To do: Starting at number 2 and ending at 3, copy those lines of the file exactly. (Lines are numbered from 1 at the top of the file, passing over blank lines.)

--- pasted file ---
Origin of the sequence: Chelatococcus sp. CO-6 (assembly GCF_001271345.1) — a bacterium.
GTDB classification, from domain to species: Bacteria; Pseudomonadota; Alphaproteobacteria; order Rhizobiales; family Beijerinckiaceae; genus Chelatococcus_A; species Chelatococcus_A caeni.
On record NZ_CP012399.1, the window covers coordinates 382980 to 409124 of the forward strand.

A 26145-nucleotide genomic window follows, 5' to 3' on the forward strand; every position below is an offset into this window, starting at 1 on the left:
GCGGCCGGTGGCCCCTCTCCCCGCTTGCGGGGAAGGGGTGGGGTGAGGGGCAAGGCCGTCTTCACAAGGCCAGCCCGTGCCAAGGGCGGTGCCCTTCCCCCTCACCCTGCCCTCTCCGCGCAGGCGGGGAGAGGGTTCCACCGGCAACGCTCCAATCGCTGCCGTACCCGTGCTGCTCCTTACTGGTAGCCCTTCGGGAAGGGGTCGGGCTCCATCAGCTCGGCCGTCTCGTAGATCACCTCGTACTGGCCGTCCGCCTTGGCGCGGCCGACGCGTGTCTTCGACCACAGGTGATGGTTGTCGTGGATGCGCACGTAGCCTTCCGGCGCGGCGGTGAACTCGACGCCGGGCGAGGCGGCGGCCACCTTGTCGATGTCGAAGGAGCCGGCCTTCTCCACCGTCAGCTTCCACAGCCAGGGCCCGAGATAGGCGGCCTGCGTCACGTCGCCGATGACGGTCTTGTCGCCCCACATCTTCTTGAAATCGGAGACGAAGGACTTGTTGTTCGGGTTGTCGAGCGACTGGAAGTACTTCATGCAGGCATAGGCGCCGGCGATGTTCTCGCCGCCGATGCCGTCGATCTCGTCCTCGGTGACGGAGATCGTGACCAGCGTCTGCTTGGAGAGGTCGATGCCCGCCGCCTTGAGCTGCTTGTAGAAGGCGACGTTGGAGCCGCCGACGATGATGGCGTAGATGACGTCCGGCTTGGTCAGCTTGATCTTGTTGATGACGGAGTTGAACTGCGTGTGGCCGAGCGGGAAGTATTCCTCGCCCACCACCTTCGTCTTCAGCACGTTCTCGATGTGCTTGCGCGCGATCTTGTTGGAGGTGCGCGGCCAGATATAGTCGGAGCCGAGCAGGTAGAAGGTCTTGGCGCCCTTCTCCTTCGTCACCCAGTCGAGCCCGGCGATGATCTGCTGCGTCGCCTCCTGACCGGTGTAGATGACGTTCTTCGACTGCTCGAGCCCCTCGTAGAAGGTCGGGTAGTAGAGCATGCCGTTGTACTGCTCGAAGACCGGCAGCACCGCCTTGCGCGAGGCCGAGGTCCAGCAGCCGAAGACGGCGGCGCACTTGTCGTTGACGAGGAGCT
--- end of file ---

GTDB classification, from domain to species: Bacteria; Pseudomonadota; Alphaproteobacteria; order Rhizobiales; family Beijerinckiaceae; genus Chelatococcus_A; species Chelatococcus_A caeni.
On record NZ_CP012399.1, the window covers coordinates 382980 to 409124 of the forward strand.